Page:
MOSCOW -- When a taxi driver refused to give a ride to a Congolese student in the Russian city of Bryansk this week, a video of their exchange quickly went viral. The student, who recorded it, asked the driver if he was racist. "Of course," came the reply.
Within hours, the ride-hailing service Yandex Taxi announced that it had ceased working with the driver, and would not tolerate racism and rudeness from its employees and contractors. The move quickly garnered praise, with many Russians taking to social media to condemn the driver's discriminatory actions.
But an equally vocal chorus emerged denouncing his dismissal as excessive and discriminatory to ethnic Russians. Twitter became home to hundreds of posts defending the driver's alleged right to refuse customers, often casting the decision to dismiss him as an example of imported political correctness that does not fit with Russian values.
"Why is @Yandextaxi suppressing the rights of Russian drivers and denying them the right to choose clients?" one Twitter user asked about the company, a joint venture with U.S. tech group Uber that employs freelance drivers using private vehicles.
"Has a Russian in his own country no longer any right to ban someone from sitting in their car?" another Twitter user asked.
Some asked how the company could fire a freelancer during an economic recession caused by the coronavirus pandemic, or tried to excuse the driver's actions by citing examples of alleged bad behavior by Central Asian drivers working for Yandex Taxi. Other posts made little effort to conceal their racist undertone. An online petition -- apparently since removed -- was launched to reinstate the driver.
The debate comes following the violent death of George Floyd, a black American who died in late May after a white policeman in Minnesota pinned him down with a knee to the neck during an arrest, prompting mass protests against social injustice and police brutality across the United States and other countries -- and an ideological clash in Russia between at least two outspoken camps.
"A culture war like the one that has been waged in the United States for 30 years or more, between 'conservatives’ and ‘liberals,' has unfolded for real in Russia," journalist and commentator Konstantin Eggert wrote in a June 9 column in the online media outlet Snob.
Posts in defense of the Bryansk driver frequently cited the demonstrations in the United States -- which have often been marred by violence, looting, and face-offs between protesters and police -- as a cautionary tale about the dangers of excessive "progressiveness."
The debate also mirrored those that erupted in recent weeks after prominent public figures in Russia weighed in on the discord in the United States with social-media posts that have been criticized as tone deaf and racist.
On June 2, Russian socialite and TV presenter Ksenia Sobchak posted a photo on Instagram in which she poses with a black man in what appears to be traditional African dress. "I'm categorically against racism, police brutality, and other forms of discrimination," she writes. She goes on to describe looters in U.S. cities as people who were "unable to succeed by the rules of the capitalist world."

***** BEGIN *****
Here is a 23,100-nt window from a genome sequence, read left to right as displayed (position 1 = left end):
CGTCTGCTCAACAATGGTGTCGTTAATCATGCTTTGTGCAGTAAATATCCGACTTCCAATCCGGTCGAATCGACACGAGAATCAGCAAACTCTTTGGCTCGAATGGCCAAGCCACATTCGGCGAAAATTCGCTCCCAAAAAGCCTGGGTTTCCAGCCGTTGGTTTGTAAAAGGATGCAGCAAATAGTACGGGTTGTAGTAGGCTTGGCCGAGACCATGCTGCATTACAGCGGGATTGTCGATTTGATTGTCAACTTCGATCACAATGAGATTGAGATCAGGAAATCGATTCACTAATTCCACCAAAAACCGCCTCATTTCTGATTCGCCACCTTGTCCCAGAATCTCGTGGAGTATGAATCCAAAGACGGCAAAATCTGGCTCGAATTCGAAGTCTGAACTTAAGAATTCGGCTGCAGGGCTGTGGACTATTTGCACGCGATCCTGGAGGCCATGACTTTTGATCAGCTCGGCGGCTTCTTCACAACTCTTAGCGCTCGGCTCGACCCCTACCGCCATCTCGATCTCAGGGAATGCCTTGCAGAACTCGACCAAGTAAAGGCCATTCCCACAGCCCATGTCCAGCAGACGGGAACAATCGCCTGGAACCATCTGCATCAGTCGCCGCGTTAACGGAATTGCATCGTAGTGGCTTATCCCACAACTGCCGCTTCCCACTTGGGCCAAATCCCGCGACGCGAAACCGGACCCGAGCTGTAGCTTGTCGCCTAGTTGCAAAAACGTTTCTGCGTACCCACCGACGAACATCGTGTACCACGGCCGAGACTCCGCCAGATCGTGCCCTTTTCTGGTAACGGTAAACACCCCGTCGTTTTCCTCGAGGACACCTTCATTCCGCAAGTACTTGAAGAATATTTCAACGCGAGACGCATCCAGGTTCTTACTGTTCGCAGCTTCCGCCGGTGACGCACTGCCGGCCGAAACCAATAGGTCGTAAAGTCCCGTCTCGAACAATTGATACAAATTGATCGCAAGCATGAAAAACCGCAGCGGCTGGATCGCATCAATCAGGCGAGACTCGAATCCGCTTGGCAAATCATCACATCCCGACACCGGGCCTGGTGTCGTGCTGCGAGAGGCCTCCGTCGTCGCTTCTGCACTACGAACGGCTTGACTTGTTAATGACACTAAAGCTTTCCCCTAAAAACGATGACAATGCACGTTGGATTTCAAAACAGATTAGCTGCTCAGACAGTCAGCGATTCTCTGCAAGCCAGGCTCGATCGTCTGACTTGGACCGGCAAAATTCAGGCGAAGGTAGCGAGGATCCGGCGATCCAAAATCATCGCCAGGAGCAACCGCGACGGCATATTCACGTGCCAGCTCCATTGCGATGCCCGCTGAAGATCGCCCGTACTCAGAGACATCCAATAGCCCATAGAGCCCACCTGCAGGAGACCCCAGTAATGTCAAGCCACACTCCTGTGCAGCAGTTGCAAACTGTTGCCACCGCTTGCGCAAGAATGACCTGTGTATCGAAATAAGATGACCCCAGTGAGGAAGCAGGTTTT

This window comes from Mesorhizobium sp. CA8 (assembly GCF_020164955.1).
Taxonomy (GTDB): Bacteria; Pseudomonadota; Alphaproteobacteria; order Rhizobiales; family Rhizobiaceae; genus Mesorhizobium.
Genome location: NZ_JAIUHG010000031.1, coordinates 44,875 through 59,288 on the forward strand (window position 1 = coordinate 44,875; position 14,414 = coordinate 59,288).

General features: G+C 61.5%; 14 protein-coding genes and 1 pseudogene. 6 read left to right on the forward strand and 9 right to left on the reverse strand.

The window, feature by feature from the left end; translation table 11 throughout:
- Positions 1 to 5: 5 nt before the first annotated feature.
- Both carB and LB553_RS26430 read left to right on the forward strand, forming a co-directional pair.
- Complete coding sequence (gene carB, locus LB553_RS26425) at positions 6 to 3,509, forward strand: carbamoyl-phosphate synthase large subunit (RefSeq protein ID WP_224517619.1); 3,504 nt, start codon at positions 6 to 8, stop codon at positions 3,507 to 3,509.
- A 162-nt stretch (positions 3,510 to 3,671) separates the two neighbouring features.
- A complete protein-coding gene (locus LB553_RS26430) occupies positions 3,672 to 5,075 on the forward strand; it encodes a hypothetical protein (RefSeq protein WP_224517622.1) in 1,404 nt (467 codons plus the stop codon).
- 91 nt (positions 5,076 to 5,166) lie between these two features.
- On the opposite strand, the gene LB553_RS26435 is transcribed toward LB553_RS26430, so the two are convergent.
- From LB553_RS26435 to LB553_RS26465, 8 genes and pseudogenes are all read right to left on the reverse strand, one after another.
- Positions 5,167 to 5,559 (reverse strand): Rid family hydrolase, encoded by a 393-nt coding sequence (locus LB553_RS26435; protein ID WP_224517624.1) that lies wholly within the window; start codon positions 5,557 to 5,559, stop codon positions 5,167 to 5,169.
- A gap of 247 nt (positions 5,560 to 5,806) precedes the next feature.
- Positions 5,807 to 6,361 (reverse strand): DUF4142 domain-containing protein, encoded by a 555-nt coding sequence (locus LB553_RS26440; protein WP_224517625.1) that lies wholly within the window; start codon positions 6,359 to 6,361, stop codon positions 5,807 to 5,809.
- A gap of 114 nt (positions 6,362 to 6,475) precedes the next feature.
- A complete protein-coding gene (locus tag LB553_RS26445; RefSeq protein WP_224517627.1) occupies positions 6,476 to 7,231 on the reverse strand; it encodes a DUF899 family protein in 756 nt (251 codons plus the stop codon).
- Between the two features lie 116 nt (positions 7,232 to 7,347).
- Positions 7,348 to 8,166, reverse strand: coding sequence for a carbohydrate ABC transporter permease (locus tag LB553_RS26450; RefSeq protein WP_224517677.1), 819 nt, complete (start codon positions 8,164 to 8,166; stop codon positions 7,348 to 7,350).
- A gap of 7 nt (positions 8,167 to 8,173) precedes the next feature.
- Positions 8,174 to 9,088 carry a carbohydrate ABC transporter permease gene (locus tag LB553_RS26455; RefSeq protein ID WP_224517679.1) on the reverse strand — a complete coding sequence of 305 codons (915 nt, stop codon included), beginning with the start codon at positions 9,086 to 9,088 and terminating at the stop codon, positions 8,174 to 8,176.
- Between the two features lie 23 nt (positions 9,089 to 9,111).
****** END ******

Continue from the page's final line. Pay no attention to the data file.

Two days later, prominent columnist Oleg Kashin tweeted an image depicting a black man surrounded by Nike shoeboxes and Louis Vuitton bags with the caption "Martin Looter King." It was immediately slammed as racist by many, but Kashin later defended it in an interview with a Russian radio station.
Like many defenders of the Bryansk driver who refused a ride to the Congolese student, he warned of the supposed dangers of Western progressiveness.
"We've spoken about whether what is happening in the West threatens Russia, too. Indeed, it's tempting to imagine that our Afrorussians (in our case that means first and foremost Central Asians, and maybe Caucasians) are smashing the windows of GUM," he said, evoking hypothetical scenes of looting by members of Russia's largest migrant population at the historic GUM shopping mall adjacent to Red Square.
That the protests against social injustice in the United States have ignited a debate over racism in Russia is not surprising, according to Ivan Kurilla, a historian of Russian-American relations at the European University in St. Petersburg. The United States is the "significant other" for Russians, he wrote recently in a column for Meduza, an independent news outlet.
"In discussions of the United States, [Russians] can avoid censoring themselves, and these debates over U.S. protests paint a complicated image of Russian society," he said. "We have examples of racism, divisions into left and right, and support for the police -- expressed far more openly than those same people are willing to speak about affairs in their own country."
"Tolerance" and "liberalism" are terms routinely mocked by conservative media outlets in Russia, and by right-wing commentators who argue that they have driven many Western countries to abandon certain "traditional values" that are core to their identities.
And, against the backdrop of an upcoming nationwide vote in Russia on constitutional changes that are set to shift the country further in a conservative direction – among others by enshrining marriage as a union between a man and woman only or listing piety as a key element of Russian identity -- some commentators see the angry reactions in Russia to protests in the United States or efforts to punish racist behavior in Bryansk as motivated by a conscious rejection by a vocal part of society of liberal values espoused in the West.
"Whatever is rejected by the West, it seems, is good for Russia," political analyst Fyodor Krasheninnikov wrote in an opinion column about the Bryansk incident. "So it follows that if the trend in the West is to not be racist, in Russia, it's often better to gain a reputation as a racist than to be suspected of tolerance."